Surviving Winter: Basic Garden Design 2

When contemplating a garden design, I ask myself: What do I really want in my yard? What features are permanent, and what am I willing to change? How do I want to use my outdoor space? What feelings do I want to experience when I step out my door?

water-garden-dbg-lah-2711While we all want to gain maximum use from our yards, it’s very helpful to prioritize. Perhaps you entertain a lot, and your garden wish list includes a deck or patio, a fire pit, and a lawn for playing games. Or perhaps you are the introspective sort, and you want a garden bench under an arbor, a reflecting pool, and paths wandering through your plantings. My priorities include food and water for the birds, a secluded place from which to watch them, and a vegetable garden. Limiting yourself to three main features brings a sense of unity to your landscape.

When it comes to creating a garden plan, I prefer to use a drawing program on my computer, but any old piece of graph paper will work just as well. Years ago, my husband and I measured our property and created a garden template. If you don’t have such an item, maybe it’s time to make one. If you own your property, your closing papers might have a site plan that you can use. Otherwise, you’ll have to remember the geometry you took in high school and construct something with a tape measure and pencil.

Once you have a more-or-less scale drawing, I suggest making lots of copies; it’s easier than erasing. Now you can start drawing. Don’t worry about details… we’re looking at the big picture. Sketch in the approximate placement of your garden features. If you want a deck, should it be near the house, or across the lawn? Where do the vegetables go-hidden in back, or near the kitchen door? Do you want to see the children’s play area from the house? This stage is called making a bubble drawing, because your various desires are drawn in as an assortment of bubbles on your plan.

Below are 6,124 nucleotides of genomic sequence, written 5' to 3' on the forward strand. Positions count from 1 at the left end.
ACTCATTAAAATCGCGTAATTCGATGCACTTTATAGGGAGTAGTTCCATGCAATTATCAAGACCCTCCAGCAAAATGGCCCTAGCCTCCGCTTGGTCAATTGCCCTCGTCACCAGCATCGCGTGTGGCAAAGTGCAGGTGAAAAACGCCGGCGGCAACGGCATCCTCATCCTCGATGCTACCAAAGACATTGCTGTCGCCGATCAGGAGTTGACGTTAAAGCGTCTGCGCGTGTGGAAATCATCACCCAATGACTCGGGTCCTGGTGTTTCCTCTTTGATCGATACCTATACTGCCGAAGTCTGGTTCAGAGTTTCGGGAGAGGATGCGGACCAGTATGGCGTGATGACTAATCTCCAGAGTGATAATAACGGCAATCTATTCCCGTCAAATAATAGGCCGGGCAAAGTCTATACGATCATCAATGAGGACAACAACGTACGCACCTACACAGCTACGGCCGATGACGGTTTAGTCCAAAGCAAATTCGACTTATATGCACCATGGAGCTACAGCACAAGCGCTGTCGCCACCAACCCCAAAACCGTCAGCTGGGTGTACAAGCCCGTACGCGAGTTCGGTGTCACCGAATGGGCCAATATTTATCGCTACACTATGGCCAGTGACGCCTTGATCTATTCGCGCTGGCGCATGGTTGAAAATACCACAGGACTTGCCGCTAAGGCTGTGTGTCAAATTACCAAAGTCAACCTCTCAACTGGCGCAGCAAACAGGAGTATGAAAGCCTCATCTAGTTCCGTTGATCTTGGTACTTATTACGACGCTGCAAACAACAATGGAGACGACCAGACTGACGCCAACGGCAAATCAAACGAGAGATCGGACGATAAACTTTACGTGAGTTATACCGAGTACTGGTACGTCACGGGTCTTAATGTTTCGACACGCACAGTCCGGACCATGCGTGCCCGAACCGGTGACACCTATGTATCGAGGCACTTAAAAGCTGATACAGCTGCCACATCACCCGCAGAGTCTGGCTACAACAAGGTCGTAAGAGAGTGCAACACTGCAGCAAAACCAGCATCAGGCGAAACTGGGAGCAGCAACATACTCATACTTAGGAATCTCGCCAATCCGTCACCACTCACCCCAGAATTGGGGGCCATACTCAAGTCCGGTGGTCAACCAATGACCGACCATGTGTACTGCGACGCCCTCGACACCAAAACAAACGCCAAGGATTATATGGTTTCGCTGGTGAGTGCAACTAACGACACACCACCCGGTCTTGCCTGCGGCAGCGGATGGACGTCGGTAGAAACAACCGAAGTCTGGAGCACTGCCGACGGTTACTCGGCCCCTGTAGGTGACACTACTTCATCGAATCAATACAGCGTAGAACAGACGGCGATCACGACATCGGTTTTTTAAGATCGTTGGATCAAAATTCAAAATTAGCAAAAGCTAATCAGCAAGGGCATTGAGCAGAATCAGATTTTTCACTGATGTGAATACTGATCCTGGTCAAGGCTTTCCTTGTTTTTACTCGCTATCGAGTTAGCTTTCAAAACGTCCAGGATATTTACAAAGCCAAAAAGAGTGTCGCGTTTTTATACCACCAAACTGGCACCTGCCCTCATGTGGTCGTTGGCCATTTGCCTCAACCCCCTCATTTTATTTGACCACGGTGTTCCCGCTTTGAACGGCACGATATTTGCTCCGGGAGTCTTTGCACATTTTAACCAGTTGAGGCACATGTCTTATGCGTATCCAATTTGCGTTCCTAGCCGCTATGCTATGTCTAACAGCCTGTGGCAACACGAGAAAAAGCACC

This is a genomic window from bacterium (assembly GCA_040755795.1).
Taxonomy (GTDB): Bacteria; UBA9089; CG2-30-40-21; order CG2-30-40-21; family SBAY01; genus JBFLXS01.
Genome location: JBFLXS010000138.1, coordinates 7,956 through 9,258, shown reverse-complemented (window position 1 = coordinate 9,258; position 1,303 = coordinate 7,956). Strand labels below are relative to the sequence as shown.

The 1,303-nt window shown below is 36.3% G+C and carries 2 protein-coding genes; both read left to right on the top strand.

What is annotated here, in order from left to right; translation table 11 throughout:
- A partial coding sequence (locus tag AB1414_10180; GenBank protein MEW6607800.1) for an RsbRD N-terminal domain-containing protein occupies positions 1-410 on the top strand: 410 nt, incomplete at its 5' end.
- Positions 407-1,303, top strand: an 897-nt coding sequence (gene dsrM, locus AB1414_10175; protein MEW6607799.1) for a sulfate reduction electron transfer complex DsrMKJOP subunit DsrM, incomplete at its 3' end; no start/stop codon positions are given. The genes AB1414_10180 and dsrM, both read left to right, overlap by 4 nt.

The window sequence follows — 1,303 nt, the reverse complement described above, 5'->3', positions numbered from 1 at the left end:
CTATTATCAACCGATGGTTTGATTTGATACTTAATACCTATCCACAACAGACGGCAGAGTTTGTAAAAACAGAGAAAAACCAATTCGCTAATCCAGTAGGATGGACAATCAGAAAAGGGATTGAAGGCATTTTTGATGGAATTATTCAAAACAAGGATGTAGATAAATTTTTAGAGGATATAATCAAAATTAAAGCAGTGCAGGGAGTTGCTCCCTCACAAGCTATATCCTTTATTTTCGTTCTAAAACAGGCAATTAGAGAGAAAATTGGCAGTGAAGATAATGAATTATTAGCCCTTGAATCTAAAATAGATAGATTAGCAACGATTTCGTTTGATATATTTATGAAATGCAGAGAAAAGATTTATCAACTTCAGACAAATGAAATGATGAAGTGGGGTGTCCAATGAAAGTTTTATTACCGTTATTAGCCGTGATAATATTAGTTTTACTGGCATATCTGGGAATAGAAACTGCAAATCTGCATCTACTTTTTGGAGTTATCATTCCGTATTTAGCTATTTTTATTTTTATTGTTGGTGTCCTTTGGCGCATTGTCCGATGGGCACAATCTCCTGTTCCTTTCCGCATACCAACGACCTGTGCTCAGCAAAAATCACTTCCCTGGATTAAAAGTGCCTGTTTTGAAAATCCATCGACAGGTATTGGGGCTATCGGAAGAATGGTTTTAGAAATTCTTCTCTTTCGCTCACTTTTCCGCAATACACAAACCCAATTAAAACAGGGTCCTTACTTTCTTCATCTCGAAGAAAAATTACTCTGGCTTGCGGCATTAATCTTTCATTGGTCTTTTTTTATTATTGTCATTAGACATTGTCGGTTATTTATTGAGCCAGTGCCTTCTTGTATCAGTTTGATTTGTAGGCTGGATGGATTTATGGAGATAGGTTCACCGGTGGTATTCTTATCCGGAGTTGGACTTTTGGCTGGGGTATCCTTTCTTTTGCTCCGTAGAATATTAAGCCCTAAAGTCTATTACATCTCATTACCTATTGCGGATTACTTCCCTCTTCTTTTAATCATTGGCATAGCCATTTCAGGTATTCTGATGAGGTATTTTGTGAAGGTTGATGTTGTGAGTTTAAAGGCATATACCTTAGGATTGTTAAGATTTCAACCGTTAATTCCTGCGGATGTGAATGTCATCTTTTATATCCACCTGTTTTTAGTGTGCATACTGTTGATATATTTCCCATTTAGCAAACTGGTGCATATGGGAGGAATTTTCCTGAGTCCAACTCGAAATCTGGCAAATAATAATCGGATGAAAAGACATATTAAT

A formal garden feature
A formal garden feature

The next question on the list is, are you formal or informal? Do you prefer straight lines, symmetry, repetitive plantings, and classic features such as a fountain? Or do you want to emulate nature, with curves, native plants, and a tumbling waterfall? This information will determine how you form concrete plans from your bubble drawing.

If you are aiming for a natural-looking landscape, take your clues from nature. It will look less contrived if the garden mirrors the surrounding habitat. Do you live in a forest? If so, are the trees conifers, such as pine and fir, or broad-leafed oaks and maples? Perhaps you live on the plains, where the native vegetation consists of grasses and wildflowers. While you don’t need to copy every detail, your garden will feel more at home if you repeat some of the local elements in it. Perhaps that is why lawns seem so out of place in Phoenix, but totally appropriate in Kansas.

Referring to your generalized sketch, start over with the basic site plan, but this time be a bit more definite. What shape is the lawn… the planting beds… the deck? It often helps to pick a familiar form and stick with it: if the lawn is a circle, why not make the patio another circle? Continue by using arcs to define paths and fence lines. Other basic shapes include squares and rectangles, triangles, and kidney-shaped curves. Keep in mind that different shapes go best with different themes. Squares and rectangles are more formal, while triangles give a sense of energy to a yard intended for parties.

Having an underlying plan such as this will ensure that your landscape has a basic structure, even during winter when the plants are dormant. There will be a sense of purpose to your placement of plants and other garden features. Plus, I’ve found that it’s actually easier to be creative when solid boundaries are in place.

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